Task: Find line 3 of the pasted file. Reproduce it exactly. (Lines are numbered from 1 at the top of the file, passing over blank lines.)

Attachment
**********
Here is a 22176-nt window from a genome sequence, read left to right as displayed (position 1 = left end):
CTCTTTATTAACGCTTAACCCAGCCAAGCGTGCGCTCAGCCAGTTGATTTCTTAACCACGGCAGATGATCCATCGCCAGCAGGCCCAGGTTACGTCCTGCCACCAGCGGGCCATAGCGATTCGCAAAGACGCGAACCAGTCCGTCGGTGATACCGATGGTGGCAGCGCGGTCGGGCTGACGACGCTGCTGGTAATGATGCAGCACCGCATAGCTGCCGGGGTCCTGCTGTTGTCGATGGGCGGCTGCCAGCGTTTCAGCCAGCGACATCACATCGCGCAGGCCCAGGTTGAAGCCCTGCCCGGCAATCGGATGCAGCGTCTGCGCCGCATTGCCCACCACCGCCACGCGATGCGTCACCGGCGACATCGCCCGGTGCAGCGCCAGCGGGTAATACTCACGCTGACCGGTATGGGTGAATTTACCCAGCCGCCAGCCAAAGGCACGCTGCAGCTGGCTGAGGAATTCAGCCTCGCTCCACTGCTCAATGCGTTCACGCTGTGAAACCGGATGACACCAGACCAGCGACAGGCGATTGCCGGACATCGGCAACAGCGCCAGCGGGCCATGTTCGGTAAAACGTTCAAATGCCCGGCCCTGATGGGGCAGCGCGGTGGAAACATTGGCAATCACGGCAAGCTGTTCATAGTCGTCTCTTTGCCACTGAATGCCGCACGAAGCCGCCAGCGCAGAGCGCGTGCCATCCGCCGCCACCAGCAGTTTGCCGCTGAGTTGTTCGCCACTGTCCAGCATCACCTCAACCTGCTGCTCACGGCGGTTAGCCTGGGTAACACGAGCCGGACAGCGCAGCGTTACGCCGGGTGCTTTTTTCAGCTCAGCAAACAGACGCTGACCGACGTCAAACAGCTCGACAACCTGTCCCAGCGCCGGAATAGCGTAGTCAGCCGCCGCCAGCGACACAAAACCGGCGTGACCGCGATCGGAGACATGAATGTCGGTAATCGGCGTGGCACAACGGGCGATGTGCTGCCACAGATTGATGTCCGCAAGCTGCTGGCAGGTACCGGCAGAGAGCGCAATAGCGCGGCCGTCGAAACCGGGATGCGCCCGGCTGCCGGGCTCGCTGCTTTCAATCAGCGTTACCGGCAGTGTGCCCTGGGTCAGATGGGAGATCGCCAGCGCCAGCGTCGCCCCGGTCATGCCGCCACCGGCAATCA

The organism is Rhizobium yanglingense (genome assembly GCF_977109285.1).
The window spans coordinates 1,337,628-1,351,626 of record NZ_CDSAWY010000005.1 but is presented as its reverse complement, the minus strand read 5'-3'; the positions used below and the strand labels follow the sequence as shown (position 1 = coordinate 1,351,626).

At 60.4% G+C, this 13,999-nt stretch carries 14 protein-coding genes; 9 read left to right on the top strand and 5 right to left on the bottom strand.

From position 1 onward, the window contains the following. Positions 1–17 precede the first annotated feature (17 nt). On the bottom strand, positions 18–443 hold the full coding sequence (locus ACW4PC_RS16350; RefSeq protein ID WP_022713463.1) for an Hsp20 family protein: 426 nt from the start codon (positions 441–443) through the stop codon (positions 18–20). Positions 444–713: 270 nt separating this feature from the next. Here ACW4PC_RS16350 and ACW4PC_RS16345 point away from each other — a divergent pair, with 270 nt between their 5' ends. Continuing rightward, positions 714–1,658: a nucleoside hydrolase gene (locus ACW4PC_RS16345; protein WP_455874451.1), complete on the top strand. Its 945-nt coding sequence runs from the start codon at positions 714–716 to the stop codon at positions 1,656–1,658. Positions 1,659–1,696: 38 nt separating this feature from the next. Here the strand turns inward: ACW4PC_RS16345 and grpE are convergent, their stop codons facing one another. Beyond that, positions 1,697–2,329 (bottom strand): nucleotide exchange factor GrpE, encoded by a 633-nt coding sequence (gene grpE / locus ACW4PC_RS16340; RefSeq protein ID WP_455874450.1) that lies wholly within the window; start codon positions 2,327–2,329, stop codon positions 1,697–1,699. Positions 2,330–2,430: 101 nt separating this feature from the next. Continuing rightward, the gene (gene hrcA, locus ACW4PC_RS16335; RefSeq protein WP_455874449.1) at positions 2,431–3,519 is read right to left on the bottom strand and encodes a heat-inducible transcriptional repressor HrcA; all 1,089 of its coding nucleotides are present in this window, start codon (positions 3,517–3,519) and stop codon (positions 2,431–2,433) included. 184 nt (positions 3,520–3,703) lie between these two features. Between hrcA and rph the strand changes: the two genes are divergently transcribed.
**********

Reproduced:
The organism is Rhizobium yanglingense (genome assembly GCF_977109285.1).